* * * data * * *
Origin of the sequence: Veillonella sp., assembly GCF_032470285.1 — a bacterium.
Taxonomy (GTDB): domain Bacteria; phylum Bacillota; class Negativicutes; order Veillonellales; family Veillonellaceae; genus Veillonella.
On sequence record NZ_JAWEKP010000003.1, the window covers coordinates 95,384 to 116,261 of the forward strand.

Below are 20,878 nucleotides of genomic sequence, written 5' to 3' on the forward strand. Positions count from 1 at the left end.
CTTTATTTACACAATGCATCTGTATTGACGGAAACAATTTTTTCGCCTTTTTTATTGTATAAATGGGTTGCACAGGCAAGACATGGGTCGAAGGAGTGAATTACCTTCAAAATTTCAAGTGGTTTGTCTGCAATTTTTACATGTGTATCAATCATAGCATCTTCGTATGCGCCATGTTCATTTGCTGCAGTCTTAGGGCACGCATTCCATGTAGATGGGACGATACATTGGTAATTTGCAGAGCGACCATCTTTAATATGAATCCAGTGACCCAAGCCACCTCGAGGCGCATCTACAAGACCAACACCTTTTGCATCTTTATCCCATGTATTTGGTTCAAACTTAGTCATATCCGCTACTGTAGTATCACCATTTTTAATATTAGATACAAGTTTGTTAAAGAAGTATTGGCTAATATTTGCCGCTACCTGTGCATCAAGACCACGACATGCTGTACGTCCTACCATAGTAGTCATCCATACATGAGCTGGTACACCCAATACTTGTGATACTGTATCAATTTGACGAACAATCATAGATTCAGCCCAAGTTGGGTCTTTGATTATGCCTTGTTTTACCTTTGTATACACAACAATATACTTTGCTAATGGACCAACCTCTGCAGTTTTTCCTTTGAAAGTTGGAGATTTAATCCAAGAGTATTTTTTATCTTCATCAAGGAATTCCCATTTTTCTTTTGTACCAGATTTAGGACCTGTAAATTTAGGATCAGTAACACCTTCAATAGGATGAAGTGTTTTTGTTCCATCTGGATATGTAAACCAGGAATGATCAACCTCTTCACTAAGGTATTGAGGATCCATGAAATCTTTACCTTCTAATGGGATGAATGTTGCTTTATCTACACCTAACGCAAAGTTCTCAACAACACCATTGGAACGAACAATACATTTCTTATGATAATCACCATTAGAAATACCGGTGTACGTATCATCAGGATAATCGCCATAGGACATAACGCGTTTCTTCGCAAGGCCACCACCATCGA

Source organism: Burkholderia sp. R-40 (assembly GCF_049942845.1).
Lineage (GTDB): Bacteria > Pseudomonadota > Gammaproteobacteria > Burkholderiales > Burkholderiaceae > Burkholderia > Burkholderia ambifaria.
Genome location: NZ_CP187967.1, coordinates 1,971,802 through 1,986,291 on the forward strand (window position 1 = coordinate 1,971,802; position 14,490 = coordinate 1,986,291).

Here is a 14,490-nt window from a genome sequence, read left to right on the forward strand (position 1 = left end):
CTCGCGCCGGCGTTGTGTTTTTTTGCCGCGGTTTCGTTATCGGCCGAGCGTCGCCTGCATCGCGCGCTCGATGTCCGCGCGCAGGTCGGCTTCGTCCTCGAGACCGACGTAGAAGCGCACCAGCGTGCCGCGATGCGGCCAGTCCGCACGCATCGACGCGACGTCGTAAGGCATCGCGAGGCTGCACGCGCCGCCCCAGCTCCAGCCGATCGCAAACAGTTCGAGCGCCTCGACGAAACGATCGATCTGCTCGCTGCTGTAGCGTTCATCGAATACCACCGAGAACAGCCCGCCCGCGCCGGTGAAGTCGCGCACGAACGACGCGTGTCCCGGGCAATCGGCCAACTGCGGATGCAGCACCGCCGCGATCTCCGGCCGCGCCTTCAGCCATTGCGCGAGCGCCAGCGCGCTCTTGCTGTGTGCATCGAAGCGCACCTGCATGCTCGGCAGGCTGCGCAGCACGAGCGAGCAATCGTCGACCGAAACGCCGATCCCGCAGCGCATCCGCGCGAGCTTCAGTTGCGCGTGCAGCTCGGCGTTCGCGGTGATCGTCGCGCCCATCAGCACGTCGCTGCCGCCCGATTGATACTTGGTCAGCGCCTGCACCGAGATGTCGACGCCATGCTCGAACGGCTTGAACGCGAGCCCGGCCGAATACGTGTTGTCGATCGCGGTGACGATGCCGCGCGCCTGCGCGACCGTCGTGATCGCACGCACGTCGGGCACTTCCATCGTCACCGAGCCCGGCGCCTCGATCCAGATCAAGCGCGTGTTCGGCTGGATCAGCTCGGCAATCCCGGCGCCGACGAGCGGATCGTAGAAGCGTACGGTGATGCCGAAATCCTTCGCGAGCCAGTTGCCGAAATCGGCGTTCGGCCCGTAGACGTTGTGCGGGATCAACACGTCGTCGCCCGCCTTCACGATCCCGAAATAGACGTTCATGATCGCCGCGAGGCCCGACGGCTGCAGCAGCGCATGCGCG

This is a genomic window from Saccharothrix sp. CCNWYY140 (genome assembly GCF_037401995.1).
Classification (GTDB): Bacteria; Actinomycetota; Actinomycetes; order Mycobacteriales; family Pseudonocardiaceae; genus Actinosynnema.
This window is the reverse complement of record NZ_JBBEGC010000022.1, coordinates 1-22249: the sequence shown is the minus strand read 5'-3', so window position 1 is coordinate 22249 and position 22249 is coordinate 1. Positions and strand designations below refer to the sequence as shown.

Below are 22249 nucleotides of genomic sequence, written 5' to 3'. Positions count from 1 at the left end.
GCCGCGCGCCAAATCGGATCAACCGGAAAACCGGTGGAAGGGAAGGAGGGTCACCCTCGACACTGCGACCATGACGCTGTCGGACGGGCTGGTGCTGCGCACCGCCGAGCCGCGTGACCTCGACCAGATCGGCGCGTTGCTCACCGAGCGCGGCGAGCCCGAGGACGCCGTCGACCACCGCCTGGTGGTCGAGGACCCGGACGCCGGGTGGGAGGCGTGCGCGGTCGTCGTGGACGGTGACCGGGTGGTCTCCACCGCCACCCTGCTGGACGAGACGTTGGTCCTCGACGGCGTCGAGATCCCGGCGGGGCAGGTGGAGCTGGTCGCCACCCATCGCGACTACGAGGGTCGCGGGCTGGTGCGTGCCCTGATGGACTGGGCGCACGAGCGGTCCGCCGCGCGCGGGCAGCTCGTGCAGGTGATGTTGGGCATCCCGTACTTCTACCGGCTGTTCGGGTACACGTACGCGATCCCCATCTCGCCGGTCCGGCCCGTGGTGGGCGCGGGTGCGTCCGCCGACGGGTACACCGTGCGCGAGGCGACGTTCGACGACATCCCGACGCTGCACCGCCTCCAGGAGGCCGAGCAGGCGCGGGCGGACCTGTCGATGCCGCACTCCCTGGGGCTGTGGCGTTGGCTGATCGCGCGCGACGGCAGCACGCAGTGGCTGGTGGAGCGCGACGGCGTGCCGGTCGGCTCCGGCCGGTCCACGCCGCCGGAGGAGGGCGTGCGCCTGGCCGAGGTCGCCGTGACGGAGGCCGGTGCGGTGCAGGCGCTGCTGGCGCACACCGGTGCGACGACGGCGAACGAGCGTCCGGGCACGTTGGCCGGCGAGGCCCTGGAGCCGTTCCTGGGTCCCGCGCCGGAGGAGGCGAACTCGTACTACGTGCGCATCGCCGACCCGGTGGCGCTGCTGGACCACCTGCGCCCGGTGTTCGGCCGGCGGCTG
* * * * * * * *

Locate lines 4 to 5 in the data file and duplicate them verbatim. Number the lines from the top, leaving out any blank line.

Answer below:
Below are 20,878 nucleotides of genomic sequence, written 5' to 3' on the forward strand. Positions count from 1 at the left end.
CTTTATTTACACAATGCATCTGTATTGACGGAAACAATTTTTTCGCCTTTTTTATTGTATAAATGGGTTGCACAGGCAAGACATGGGTCGAAGGAGTGAATTACCTTCAAAATTTCAAGTGGTTTGTCTGCAATTTTTACATGTGTATCAATCATAGCATCTTCGTATGCGCCATGTTCATTTGCTGCAGTCTTAGGGCACGCATTCCATGTAGATGGGACGATACATTGGTAATTTGCAGAGCGACCATCTTTAATATGAATCCAGTGACCCAAGCCACCTCGAGGCGCATCTACAAGACCAACACCTTTTGCATCTTTATCCCATGTATTTGGTTCAAACTTAGTCATATCCGCTACTGTAGTATCACCATTTTTAATATTAGATACAAGTTTGTTAAAGAAGTATTGGCTAATATTTGCCGCTACCTGTGCATCAAGACCACGACATGCTGTACGTCCTACCATAGTAGTCATCCATACATGAGCTGGTACACCCAATACTTGTGATACTGTATCAATTTGACGAACAATCATAGATTCAGCCCAAGTTGGGTCTTTGATTATGCCTTGTTTTACCTTTGTATACACAACAATATACTTTGCTAATGGACCAACCTCTGCAGTTTTTCCTTTGAAAGTTGGAGATTTAATCCAAGAGTATTTTTTATCTTCATCAAGGAATTCCCATTTTTCTTTTGTACCAGATTTAGGACCTGTAAATTTAGGATCAGTAACACCTTCAATAGGATGAAGTGTTTTTGTTCCATCTGGATATGTAAACCAGGAATGATCAACCTCTTCACTAAGGTATTGAGGATCCATGAAATCTTTACCTTCTAATGGGATGAATGTTGCTTTATCTACACCTAACGCAAAGTTCTCAACAACACCATTGGAACGAACAATACATTTCTTATGATAATCACCATTAGAAATACCGGTGTACGTATCATCAGGATAATCGCCATAGGACATAACGCGTTTCTTCGCAAGGCCACCACCATCGA